W. C. Lindsay
Easy Victim, Charitable Deceptions
Key Tracks: Grow, Little Ghost, Tree, Hum & Roar
William Charles ‘W. C.’ Lindsay. Remember this name.
Fresh off his Tax Day (4/15) release of ‘Easy Victim, Charitable Deceptions’, this young Philly transplant is a solo-ish artist whose style is impossible to describe, but entirely easy to enjoy. Grown out of electronic and rock roots, Lindsay jumps genres with ease, and naturally progresses through rock and pop punk into hip hop and electronic in this 12-song titan. The album is available for purchase on Bandcamp, and $1 of each purchase will go to Big Brothers, Big Sisters!
Album opener Into The Night is a great initiation to this dizzying slew of styles. Huge drums and shimmering electronic riffs trade off as Lindsay belts vibrant verses and choruses, a winsome introduction to a massively diverse body of music. Not missing a beat, follow-up Kids These Days is a whimsically sunny pop jam built upon sashaying percussion and dancey motifs. Lindsay gives listeners a taste of his remarkable rap talent in this choice Spring Break song before shifting vocally into third track Slowly, So Sweet‘s folky twists. Reminiscent of old Matt & Kim or St. Lucia, the album kicks off with a trio of marvelously upbeat openers.
Compared to the first three tracks, midpoint segues Kelsey and Oregon are toned down a notch, with the former keeping a chill 80’s dance vibe and the latter fitting nicely somewhere between Drew Holcomb and Dashboard Confessional.
Uncommon bisecting instrumental Grow is a valiant and beautiful three-minute build into key track Hardly Youth, Hardly You. Lindsay’s soulful croon in Hardly Youth rests elegantly atop engaging loops and a hip hoppy drumbeat before driving into a pair of raging rock breaks.
Lindsay covers most common lyrical topics, including relationships, family, and individuality, but it’s the latter half of the album that piles the emotion on especially thick. Tracks 8, 10, and 11 are standouts in this category, titled Little Ghost, Tree, and Hum & Roar respectively.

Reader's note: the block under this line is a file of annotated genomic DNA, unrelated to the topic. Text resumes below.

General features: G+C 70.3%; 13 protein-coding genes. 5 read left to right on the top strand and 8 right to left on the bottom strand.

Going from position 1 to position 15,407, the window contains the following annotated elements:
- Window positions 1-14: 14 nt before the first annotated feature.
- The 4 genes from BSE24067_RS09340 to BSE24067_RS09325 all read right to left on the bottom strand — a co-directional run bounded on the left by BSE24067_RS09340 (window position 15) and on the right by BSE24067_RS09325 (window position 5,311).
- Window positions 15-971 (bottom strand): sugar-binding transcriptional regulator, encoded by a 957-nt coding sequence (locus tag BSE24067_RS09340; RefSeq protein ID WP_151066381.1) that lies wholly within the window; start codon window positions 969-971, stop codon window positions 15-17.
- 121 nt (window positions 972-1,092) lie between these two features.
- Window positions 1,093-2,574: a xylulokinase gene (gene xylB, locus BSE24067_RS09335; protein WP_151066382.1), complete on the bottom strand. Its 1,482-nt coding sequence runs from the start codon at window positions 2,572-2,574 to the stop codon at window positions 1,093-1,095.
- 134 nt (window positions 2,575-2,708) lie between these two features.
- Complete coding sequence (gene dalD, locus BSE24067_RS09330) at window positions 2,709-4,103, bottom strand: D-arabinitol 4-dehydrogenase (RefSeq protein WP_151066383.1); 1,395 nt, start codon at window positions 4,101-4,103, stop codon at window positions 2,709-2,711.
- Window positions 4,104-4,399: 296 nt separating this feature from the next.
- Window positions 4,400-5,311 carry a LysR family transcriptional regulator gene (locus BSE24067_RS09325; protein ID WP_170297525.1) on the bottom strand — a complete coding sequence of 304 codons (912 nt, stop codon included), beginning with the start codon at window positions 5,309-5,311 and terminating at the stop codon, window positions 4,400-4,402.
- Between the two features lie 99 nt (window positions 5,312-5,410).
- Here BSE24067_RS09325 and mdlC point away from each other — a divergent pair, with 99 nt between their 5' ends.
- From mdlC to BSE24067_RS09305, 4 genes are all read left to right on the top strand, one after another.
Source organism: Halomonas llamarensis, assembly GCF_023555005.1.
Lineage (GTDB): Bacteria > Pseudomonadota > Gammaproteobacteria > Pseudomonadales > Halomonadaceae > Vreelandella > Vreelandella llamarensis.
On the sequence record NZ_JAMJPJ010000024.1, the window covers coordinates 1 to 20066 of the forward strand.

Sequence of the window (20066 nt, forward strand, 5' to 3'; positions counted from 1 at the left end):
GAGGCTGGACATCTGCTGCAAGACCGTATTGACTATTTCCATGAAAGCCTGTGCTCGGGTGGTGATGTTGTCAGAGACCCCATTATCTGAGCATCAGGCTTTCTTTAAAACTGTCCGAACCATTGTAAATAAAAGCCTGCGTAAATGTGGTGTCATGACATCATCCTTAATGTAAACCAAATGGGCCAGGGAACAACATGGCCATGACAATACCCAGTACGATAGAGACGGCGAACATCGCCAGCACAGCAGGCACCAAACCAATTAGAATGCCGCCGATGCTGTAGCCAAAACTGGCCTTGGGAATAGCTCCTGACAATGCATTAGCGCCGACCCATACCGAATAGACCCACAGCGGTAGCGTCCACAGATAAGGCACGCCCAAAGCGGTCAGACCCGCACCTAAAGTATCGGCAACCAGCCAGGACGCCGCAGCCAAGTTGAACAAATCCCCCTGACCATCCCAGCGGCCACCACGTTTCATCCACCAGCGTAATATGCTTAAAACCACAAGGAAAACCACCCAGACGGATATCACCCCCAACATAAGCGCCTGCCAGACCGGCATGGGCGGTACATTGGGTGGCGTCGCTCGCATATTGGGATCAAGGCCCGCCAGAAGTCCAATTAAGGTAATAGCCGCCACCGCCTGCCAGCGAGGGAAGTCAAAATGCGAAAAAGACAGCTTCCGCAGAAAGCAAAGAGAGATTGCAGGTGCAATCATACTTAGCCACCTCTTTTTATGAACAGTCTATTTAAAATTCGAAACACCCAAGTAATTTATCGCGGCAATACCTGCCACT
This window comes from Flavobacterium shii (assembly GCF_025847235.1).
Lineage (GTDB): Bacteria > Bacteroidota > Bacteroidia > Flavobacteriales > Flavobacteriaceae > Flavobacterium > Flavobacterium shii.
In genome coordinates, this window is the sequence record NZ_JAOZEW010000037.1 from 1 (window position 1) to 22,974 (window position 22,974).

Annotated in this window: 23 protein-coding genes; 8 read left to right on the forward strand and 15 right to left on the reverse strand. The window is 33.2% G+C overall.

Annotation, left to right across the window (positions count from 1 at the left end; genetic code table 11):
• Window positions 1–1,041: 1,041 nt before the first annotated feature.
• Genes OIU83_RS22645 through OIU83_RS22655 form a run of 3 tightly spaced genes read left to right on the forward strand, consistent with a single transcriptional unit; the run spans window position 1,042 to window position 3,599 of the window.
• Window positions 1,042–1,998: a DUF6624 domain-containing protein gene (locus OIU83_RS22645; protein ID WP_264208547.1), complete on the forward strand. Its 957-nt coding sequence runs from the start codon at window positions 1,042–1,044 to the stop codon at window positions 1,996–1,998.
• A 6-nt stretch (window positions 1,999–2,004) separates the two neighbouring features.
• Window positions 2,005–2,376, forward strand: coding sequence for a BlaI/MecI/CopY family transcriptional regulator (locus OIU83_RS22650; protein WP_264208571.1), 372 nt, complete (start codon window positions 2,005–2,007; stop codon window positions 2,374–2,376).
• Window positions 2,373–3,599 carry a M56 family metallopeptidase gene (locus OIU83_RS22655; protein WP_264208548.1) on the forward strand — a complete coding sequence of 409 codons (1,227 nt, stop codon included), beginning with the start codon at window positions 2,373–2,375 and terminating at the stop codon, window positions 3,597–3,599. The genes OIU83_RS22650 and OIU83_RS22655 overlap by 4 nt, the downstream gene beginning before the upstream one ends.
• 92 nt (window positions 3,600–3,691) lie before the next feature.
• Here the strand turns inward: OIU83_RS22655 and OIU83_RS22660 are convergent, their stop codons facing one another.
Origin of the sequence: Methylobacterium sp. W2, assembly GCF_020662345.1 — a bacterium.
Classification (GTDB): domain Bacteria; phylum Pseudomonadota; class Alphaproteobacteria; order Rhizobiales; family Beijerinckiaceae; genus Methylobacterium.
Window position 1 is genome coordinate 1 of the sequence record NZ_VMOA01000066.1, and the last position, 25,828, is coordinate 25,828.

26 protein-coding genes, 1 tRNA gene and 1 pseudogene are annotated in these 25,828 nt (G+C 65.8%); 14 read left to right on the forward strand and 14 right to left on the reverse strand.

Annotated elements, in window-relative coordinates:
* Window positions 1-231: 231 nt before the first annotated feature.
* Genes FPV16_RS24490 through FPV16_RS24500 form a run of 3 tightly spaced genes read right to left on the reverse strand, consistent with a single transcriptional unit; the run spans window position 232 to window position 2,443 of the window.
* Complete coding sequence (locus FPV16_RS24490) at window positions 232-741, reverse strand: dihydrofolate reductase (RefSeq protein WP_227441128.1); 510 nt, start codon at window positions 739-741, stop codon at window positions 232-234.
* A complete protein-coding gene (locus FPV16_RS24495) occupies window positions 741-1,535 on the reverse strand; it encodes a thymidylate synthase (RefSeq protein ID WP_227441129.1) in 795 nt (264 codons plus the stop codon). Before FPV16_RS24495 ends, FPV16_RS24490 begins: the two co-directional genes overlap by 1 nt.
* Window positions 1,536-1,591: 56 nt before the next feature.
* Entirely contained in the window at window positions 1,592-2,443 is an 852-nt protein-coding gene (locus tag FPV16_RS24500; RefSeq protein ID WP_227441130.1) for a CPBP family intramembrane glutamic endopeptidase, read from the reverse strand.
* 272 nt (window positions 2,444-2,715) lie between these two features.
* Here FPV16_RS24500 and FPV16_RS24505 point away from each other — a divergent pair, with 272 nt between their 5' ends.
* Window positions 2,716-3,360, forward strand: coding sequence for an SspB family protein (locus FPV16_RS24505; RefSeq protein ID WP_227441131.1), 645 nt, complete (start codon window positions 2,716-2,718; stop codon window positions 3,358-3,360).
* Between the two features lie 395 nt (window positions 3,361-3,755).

Little Ghost holds the most straightforward hip hop influence on the album, Lindsay’s spitfire verses paving the way for the gorgeous synth washes in the song’s unforgettable chorus. Touching on broken families and lost hope, Lindsay spins a haunting number that resounds long after the album ends. Though genres are jumped freely throughout, Little Ghost confirms that Lindsay excels at every genre he touches.
Tree is a ballad in the same vein, covering related topics with a handsome indie rock approach. Lindsay’s expressive voice propels the song from hurt to hopeful with a sudden subtlety that would make Jimmy Eat World proud.
Penultimate track Hum & Roar is perhaps the most crucial piece of the album, a wonderfully singer-songwriter cut that neighbors Tracy Chapman‘s Fast Car and YouTube sensations Boyce Avenue at times. Lindsay’s mournful refrains and swirling acoustics join seamlessly and escalate into a shoegaze rocker’s paradise. Although Lindsay’s dancey bits are bold and fun, his acoustic-driven songs possess a special beauty, and allow space for arrangement and vocal timbre to be appreciated.
Lastly, Ungrow preserves the key lines from Hum & Roar, and serves as a brief but dense reminder of the incredible journey that is W. C. Lindsay’s new record. Should Will and touring members George Legatos and Richie Straub swing through your town, let W. C. take you on a trip. They promise to deliver.